02 November 2007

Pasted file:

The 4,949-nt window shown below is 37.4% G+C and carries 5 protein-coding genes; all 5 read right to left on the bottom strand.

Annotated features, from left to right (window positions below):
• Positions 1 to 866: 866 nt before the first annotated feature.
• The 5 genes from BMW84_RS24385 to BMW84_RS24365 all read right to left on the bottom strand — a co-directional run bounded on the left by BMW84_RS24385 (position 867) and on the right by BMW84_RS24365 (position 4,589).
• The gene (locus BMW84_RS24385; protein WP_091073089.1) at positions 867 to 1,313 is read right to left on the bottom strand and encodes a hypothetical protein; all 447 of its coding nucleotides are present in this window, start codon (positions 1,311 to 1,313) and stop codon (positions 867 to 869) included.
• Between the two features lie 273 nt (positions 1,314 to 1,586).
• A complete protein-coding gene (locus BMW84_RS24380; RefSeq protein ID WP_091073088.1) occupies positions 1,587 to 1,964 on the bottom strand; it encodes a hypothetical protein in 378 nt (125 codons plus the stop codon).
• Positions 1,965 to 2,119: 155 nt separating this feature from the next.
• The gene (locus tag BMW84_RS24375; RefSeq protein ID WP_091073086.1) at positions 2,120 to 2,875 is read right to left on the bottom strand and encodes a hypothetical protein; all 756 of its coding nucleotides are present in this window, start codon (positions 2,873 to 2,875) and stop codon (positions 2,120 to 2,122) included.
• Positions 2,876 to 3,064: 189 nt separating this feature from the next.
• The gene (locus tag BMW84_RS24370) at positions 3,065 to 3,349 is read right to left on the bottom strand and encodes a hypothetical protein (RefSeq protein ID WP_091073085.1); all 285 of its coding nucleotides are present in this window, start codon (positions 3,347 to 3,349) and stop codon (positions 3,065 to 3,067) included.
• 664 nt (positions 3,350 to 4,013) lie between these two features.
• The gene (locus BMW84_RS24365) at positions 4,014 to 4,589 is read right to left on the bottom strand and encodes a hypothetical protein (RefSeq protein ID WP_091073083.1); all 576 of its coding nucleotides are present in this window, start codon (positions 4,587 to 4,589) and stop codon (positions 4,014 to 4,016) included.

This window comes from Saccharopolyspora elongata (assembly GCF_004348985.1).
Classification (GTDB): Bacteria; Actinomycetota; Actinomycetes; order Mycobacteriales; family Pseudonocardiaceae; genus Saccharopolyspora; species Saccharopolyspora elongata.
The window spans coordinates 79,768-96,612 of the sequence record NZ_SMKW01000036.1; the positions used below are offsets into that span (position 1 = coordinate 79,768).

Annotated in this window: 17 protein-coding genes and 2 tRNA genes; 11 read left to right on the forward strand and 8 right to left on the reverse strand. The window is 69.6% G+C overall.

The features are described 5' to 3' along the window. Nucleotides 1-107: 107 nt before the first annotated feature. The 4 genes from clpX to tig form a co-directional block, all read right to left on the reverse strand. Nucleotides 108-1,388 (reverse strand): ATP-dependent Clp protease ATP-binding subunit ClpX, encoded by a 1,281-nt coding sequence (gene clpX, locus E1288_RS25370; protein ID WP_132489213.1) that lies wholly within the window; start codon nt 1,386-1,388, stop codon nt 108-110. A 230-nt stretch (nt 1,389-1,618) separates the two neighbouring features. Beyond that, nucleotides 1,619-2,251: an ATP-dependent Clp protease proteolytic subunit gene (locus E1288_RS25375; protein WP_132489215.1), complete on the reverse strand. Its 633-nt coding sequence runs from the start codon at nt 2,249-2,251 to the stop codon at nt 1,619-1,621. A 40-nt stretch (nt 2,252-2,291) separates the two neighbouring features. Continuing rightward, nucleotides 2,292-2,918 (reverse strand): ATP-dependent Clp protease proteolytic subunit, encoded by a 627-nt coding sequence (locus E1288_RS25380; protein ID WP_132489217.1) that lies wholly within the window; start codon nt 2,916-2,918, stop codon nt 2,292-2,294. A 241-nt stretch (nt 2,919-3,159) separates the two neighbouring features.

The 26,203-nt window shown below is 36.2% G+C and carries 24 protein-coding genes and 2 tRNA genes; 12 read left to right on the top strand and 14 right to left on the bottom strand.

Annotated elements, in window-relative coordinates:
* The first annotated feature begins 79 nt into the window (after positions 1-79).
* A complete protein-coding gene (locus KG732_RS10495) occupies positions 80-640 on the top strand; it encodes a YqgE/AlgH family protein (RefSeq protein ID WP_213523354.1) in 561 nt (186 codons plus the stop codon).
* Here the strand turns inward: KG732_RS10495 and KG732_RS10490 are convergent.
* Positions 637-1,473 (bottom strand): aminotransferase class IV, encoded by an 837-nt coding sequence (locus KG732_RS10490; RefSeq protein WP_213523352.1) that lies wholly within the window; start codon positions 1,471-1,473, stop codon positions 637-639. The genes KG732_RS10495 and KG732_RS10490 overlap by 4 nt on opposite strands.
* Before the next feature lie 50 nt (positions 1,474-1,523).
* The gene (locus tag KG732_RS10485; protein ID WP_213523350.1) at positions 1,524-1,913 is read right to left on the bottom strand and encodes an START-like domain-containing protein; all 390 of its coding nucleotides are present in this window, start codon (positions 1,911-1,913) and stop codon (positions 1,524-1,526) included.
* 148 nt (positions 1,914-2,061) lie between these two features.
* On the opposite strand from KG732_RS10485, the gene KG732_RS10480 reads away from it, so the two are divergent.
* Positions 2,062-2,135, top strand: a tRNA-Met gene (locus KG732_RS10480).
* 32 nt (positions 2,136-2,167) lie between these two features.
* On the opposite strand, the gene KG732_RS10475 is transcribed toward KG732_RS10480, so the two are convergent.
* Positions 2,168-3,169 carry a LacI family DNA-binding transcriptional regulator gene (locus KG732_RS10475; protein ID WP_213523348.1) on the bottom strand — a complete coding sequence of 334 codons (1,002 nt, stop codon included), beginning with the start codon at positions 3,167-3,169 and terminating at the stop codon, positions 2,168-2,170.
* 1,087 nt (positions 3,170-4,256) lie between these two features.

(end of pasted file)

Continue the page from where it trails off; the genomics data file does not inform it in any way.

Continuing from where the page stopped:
I have a lot of sympathy for Oxfam as reported by the BBC, in their concern about proposals to extract transport fuel from plants. There are all sorts of problems: most obviously the unclear net fossil fuel cost of such fuel. As well, the alacrity with which western politicians are keen to jump on this bandwagon should itself be grounds for suspicion. Here in the west we sacrifice our cities, our air quality, hundreds of thousands of our citizens annually, our communities, and significant proportions of our animal and plant life to road transport, so I suppose in that accounting that the fate of several million poor people in other parts of the world, who will now have to compete with biofuel corporates, is of minor concern. It's another example of government as if outcomes are irrelevant. Transport is a means to various ends; not an end in itself. Government should be concerned about ends, not means. The risk that our fossil fuels will run out should be borne by fossil fuel users, not taxpayers or third world farmers.

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